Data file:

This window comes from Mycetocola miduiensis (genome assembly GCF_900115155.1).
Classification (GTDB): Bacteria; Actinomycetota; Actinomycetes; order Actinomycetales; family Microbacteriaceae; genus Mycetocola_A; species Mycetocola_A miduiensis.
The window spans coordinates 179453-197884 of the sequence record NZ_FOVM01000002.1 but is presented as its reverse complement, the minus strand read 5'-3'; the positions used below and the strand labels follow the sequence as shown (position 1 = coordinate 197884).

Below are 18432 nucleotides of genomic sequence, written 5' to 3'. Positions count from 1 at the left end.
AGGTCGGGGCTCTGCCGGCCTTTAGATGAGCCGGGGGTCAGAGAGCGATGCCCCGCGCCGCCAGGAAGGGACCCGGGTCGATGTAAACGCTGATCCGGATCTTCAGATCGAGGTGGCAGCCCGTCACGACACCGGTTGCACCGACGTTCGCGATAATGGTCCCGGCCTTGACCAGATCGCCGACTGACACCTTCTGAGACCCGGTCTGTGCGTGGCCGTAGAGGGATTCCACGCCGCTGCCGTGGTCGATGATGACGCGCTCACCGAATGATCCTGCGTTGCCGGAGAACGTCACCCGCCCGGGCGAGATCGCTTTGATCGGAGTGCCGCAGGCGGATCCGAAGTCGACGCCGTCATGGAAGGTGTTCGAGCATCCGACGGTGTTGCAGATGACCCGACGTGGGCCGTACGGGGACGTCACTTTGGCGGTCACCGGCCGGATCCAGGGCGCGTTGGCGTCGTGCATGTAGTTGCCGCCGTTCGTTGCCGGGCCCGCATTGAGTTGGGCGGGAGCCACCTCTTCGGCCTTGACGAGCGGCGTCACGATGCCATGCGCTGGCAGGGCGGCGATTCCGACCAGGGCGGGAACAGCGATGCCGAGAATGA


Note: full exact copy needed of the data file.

This window comes from Mycetocola miduiensis (genome assembly GCF_900115155.1).
Classification (GTDB): Bacteria; Actinomycetota; Actinomycetes; order Actinomycetales; family Microbacteriaceae; genus Mycetocola_A; species Mycetocola_A miduiensis.
The window spans coordinates 179453-197884 of the sequence record NZ_FOVM01000002.1 but is presented as its reverse complement, the minus strand read 5'-3'; the positions used below and the strand labels follow the sequence as shown (position 1 = coordinate 197884).

Below are 18432 nucleotides of genomic sequence, written 5' to 3'. Positions count from 1 at the left end.
AGGTCGGGGCTCTGCCGGCCTTTAGATGAGCCGGGGGTCAGAGAGCGATGCCCCGCGCCGCCAGGAAGGGACCCGGGTCGATGTAAACGCTGATCCGGATCTTCAGATCGAGGTGGCAGCCCGTCACGACACCGGTTGCACCGACGTTCGCGATAATGGTCCCGGCCTTGACCAGATCGCCGACTGACACCTTCTGAGACCCGGTCTGTGCGTGGCCGTAGAGGGATTCCACGCCGCTGCCGTGGTCGATGATGACGCGCTCACCGAATGATCCTGCGTTGCCGGAGAACGTCACCCGCCCGGGCGAGATCGCTTTGATCGGAGTGCCGCAGGCGGATCCGAAGTCGACGCCGTCATGGAAGGTGTTCGAGCATCCGACGGTGTTGCAGATGACCCGACGTGGGCCGTACGGGGACGTCACTTTGGCGGTCACCGGCCGGATCCAGGGCGCGTTGGCGTCGTGCATGTAGTTGCCGCCGTTCGTTGCCGGGCCCGCATTGAGTTGGGCGGGAGCCACCTCTTCGGCCTTGACGAGCGGCGTCACGATGCCATGCGCTGGCAGGGCGGCGATTCCGACCAGGGCGGGAACAGCGATGCCGAGAATGA